Steve Ramsden, Chair AES Executive (Stephen.Ramsden1@nottingham.ac.uk)

The new Editor in Chief writes…

I am honoured to take over from David Harvey as Editor-in-Chief of the Journal of Agricultural Economics David anchored the journal for an astonishing 18 years, ensuring its status as a key source for cutting edge research in the areas of agriculture, food and related industries, rural development and the environment. I will strive to maintain that reputation and am fortunate to be supported by a strong editorial team. The JAE is an applied journal and welcomes contributions with fresh insights into questions that are critical to all our futures, not least how agriculture can thrive in a way that delivers food security and nutrition, safeguards the natural environment and makes a more effective contribution to mitigating and coping with the climate crisis.

Jonathan Brooks, JAE Editor in Chief (jonbrooks208@gmail.com)

EuroChoices – Making an Impact
 
Following the recent release of Impact Factors for academic journals, Wiley has provided us with a very positive result for EuroChoices. The journal received a first-time Clarivate IF of 2.8, an excellent result! This is testament to the quality and rigor of the papers and indicates that the journal has strong academic support, as well as being an important resource for evidence-based policy decisions. The Clarivate IF allows us to demonstrate impact to authors, while staying true to our aim of disseminating research in a less technical, more policy focused format. My thanks for the dedicated work of our team of co-editors and the high standards they demand. In 2023, we are working on a special issue of the journal on the Bioeconomy, exploring its different dimensions and growing importance within Europe and beyond.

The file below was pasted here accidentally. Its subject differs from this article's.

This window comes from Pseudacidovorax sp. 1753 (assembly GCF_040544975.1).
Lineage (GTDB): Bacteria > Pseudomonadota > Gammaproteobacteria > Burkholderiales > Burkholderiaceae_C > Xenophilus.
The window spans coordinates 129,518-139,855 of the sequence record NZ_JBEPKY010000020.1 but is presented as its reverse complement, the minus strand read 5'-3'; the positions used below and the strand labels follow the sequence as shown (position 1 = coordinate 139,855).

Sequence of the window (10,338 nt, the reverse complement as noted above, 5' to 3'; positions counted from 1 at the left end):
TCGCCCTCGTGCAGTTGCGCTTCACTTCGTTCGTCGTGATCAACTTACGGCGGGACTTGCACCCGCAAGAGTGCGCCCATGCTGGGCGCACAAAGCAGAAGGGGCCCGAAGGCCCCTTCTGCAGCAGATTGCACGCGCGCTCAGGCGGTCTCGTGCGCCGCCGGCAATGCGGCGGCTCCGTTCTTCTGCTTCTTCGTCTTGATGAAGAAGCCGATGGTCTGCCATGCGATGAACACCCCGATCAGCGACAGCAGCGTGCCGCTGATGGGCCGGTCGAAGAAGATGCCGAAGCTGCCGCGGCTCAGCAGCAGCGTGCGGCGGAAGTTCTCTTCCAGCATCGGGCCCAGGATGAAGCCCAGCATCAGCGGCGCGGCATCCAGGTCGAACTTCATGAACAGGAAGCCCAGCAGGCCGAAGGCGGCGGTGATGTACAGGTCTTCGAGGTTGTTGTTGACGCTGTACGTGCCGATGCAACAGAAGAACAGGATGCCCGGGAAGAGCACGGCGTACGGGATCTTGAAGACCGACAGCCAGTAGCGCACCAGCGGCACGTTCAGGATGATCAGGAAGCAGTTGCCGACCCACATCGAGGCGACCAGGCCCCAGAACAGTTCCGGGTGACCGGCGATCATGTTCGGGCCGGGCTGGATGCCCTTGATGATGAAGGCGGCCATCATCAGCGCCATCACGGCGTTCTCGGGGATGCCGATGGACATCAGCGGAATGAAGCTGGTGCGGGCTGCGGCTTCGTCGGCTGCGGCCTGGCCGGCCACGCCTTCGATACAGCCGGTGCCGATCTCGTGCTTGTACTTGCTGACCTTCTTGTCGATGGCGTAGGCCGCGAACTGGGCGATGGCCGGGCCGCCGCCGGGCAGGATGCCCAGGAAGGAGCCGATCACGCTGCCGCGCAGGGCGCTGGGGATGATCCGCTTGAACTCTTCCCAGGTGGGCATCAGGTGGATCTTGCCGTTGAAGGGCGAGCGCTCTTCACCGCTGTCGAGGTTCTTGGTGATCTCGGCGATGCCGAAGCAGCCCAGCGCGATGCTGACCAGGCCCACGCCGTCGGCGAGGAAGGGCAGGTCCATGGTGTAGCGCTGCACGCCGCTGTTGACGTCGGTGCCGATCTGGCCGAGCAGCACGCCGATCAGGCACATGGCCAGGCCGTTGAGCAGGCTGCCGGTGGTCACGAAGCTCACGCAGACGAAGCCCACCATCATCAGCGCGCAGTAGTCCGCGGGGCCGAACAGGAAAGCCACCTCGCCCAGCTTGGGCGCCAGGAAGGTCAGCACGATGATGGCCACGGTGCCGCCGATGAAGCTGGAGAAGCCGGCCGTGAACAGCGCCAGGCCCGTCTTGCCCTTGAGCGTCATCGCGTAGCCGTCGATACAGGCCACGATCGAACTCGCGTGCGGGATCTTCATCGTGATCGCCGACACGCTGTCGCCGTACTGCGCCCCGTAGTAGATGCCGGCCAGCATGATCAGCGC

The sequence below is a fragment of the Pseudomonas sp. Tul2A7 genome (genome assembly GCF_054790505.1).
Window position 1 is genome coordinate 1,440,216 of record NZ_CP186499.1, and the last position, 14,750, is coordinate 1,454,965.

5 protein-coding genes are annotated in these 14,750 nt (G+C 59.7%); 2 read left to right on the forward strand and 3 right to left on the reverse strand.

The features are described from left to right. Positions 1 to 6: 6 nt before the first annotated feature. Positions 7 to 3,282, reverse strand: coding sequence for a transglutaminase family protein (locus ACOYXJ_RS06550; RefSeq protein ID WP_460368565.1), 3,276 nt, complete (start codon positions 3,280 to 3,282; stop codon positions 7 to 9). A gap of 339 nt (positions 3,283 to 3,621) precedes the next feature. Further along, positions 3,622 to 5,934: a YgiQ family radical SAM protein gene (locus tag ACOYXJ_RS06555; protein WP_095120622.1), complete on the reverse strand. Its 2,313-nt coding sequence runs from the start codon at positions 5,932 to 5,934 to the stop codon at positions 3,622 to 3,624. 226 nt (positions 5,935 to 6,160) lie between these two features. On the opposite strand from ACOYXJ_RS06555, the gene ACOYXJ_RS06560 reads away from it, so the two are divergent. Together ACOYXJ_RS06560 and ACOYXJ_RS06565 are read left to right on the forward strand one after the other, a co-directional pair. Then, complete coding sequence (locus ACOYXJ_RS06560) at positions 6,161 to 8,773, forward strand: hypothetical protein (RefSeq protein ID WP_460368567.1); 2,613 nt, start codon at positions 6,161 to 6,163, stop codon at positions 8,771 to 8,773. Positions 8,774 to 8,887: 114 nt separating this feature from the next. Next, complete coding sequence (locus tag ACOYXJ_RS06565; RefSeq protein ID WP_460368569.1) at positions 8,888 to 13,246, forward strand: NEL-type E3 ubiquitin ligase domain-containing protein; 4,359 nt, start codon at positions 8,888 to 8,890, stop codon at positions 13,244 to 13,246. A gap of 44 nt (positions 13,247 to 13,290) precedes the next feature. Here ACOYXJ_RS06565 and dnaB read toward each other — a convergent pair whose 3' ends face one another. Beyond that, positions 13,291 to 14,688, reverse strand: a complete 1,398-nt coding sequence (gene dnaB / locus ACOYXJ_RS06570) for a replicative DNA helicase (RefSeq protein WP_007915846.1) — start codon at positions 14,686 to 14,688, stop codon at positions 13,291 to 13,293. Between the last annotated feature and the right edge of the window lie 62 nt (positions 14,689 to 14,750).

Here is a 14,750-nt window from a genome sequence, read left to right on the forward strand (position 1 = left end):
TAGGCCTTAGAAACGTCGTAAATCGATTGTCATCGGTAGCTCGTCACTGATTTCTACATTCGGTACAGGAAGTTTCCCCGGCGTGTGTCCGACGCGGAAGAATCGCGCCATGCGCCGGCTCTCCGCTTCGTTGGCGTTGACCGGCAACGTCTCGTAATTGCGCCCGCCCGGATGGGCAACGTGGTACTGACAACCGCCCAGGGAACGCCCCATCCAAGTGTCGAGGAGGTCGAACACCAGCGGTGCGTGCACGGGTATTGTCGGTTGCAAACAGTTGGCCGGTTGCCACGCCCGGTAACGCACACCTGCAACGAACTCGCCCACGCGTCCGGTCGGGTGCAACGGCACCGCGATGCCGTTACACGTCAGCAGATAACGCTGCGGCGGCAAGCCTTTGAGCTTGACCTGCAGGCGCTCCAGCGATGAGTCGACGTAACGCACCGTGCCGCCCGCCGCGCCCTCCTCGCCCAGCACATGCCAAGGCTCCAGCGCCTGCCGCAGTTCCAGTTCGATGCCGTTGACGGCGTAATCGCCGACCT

John Davis, Editor in Chief  

EAAE Congress in Rennes, France
EAAE Congress, Rennes, 29 August to 1 September 2023 on the theme of Agri-food systems in a changing world: Connecting science and society. Details of the Congress can be accessed at https://eaae2023.colloque.inrae.fr/ 

The AES offers financial support for colleagues presenting papers at several international conferences. Look out for the deadline to attend the IAAE Congress in Delhi in 2024

Tim Lloyd EAAE and IAAE Liaison Officer (tlloyd@bournemouth.ac.uk)

Recent Publications of Interest to AES Members 

The OECD-FAO Agricultural Outlook 2023-2032 provides a consensus assessment of the ten-year prospects for agricultural commodity and fish markets at national, regional, and global levels, and serves as a reference for forward-looking policy analysis and planning. Global food consumption is projected to increase by 1.3% per year over the next decade, a slower pace than the previous decade due to the foreseen slowdown in population and per capita income growth. A 10% increase in fertiliser prices is estimated to lead to a 2% increase in agricultural commodity prices while GHG emissions from agriculture are expected to increase by 7.5 percent to 2032, less than half the projected output growth – indicating a significant fall in the carbon intensity of agricultural production. The livestock sector is projected to account for 86 percent of the increased emissions. This year’s Outlook also provides improved estimates for food consumption by incorporating methods to estimate food loss and waste. More information at www.agri-outlook.org